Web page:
If you go…
Interview with Liz Shepherd, Director of the Children’s Film Festival Seattle
I understand you had a large number of submissions for the festival this year. How do you find the films and select them to be included in the festival?
This year we had more than 400 submissions — a record, which I think means our festival is now firmly on the map. We’re known as one of the select festivals of our kind in the United States, and the biggest one west of the Mississippi. But we also solicit a lot of films. It’s a treasure hunt and a big research project to figure out which films are really appealing to audiences in other children’s film festivals worldwide. Our team spends months scouring the Internet and looking at other festival catalogs. And we have a secret weapon — a woman named Renate Zylla, who is our Berlin-based festival program adviser. She is one of the most knowledgeable people in the world in terms of international children’s films. Each year, she sends us wonderful suggestions.
When you’re reviewing all the films do themes emerge? Do you ask filmmakers to submit around an idea or do you build the theme of the festival based on what you get?
We have very general guidelines about what can be submitted to us, so it is always fascinating to me to see the themes that emerge each year. It’s as if a collective idea presents itself to many different filmmakers all over the world. This year, the themes that jumped out were transformation and magic, the fine line between dreaming and being awake, the act of reaching for the moon. We received so many films this year about the moon, it was really amazing.
There is a program called Spotlight on Macedonia this year that includes some silent films from the earliest days of cinema. How do you find works like this from distant corners of the globe?
I was lucky enough to be invited to attend the first ever Giffoni/Macedonia Film Festival this year. It was a collaboration between a very big Italian film festival for kids, the Giffoni Experience, and the Macedonian Film Fund, held in Skopje, Macedonia. It was a brilliant festival — the films were great and there were also so many activities for kids, everything from ballroom dancing to creating their own video games. But there was a program of recent films made by Macedonian directors that caught my attention. I decided to pair it with some of the earliest film images ever made in the late 19th and early 20th century, by Yanaki and Milton Manaki, two Macedonian brothers who were pioneers of the cinema in the Ottoman Empire. During the silent film portion of the program, we’ve invited two fantastic Balkan musicians to accompany the films. I think it is going to be a great program, because it looks forward and back, and shows the appeal and power of cinema in another part of the world. Because the new films are a bit serious, we’ve rated it for ages 14 and older.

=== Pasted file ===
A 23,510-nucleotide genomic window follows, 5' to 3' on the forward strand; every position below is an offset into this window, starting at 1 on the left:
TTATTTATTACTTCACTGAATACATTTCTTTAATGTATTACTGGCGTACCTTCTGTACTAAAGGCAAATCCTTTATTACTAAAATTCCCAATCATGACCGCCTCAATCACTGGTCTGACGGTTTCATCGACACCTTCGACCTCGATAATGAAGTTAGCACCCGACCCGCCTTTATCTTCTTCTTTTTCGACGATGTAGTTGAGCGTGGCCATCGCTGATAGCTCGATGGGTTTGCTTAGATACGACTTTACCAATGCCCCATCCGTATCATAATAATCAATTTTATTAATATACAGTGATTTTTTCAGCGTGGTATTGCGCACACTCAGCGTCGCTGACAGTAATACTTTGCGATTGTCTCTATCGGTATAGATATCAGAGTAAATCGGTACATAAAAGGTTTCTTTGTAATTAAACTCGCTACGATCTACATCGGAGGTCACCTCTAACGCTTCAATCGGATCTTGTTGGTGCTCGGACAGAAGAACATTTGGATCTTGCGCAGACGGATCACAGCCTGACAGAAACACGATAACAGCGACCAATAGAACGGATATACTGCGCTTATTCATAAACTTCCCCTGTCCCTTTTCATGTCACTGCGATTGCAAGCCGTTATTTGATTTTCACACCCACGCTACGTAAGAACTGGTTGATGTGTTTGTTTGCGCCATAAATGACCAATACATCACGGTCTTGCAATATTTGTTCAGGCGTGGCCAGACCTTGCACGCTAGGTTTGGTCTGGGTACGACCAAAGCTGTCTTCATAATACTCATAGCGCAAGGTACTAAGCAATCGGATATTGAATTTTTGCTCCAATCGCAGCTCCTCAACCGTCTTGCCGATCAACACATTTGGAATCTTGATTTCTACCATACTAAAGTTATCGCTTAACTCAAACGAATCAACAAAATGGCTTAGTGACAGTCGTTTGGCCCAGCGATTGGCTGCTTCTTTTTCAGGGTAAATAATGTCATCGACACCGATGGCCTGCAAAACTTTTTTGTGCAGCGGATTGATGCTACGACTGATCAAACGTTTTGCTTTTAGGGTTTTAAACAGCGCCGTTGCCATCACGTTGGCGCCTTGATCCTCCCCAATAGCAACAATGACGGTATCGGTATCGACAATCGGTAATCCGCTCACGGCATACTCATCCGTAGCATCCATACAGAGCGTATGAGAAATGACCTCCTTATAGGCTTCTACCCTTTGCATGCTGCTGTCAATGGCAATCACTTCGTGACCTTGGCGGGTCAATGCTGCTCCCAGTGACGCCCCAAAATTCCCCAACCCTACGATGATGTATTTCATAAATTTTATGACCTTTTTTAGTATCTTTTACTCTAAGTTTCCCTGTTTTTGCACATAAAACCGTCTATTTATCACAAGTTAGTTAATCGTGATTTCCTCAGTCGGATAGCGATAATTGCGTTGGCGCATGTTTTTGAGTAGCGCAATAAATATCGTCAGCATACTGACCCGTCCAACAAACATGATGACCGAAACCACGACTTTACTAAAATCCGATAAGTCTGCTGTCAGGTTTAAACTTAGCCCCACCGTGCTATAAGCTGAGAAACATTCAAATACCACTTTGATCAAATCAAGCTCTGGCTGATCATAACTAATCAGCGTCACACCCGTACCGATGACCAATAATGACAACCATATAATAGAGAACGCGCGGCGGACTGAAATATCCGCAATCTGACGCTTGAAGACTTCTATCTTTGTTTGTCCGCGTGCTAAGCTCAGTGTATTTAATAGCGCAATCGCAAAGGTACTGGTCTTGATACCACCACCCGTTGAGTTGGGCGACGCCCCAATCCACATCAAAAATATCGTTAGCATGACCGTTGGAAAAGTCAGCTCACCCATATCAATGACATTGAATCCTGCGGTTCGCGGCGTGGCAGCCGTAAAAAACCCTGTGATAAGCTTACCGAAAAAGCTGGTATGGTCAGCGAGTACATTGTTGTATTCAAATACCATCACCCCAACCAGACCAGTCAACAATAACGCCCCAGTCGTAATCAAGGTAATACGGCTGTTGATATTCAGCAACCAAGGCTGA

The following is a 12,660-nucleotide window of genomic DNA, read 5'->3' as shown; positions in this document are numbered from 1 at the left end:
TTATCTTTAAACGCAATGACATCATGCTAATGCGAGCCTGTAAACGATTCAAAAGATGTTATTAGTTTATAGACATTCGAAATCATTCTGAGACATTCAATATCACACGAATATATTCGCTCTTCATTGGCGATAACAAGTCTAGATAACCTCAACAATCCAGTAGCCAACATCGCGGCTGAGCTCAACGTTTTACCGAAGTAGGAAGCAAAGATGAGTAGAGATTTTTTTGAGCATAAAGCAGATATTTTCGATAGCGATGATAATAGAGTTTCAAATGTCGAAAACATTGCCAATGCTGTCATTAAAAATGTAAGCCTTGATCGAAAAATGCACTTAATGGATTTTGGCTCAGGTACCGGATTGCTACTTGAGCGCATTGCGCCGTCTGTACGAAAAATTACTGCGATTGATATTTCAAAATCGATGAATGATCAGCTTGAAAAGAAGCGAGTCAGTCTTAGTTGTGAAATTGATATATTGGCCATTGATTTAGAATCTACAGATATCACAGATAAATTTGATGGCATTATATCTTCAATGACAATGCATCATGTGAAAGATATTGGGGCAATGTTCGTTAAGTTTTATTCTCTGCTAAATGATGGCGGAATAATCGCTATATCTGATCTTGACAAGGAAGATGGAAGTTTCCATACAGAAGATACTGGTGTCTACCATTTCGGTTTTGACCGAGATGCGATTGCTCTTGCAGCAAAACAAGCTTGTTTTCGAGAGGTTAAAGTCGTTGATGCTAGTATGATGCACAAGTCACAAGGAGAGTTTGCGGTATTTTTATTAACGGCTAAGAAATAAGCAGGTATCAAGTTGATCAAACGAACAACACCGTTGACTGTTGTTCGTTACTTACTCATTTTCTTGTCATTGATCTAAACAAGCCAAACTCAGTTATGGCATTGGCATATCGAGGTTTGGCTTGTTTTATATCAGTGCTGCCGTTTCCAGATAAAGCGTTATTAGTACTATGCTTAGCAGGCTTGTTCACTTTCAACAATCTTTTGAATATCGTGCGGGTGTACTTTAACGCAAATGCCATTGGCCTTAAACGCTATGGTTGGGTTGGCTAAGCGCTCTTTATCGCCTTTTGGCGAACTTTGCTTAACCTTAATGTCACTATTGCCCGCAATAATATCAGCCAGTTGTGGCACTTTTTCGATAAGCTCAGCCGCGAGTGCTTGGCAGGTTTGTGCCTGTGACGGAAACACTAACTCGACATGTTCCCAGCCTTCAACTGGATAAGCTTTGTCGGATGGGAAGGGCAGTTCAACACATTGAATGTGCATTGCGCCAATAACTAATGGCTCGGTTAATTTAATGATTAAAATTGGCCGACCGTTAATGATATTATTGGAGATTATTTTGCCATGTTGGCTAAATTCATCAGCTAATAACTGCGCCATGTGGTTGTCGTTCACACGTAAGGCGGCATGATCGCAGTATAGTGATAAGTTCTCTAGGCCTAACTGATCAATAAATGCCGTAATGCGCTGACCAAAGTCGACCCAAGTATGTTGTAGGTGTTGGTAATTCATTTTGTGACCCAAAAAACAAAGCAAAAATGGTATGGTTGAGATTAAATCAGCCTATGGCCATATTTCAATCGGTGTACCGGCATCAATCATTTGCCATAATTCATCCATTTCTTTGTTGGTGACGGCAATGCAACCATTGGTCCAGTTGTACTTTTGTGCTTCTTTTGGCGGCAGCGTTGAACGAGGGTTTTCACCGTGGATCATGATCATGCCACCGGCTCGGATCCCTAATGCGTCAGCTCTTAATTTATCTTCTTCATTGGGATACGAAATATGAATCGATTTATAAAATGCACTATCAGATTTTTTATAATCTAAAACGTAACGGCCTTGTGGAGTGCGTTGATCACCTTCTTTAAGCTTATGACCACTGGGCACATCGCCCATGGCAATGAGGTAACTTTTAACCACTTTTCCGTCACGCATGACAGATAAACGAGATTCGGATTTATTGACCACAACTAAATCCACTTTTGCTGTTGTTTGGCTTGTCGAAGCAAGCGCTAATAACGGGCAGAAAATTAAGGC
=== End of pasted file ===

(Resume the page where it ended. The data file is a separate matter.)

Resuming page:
Is it easy to find films for every age or do you have to ask filmmakers to submit films for different age groups?
We get submissions geared to every age range. It is really important to us to be able to offer programs for everyone from first-time moviegoers up to kids entering their teenage years. Some of our programs are really gentle and others are more hard-hitting and edgy. Parents can check out all the descriptions of our programs — we try to be really communicative about the content of everything we offer.
What do you want families and kids to take away from the festival this year?
We want kids and families to see the world together, and feed their minds. Some of our films are funny and filled with adventure, while others are more contemplative and simply artful. Many of the films we show will provide grist for great discussions afterwards, about people and places and issues in the world. Above all, we want everyone to see films that have great beauty and emotional honesty — movies that affirm the great storytelling power and possibility of the big screen.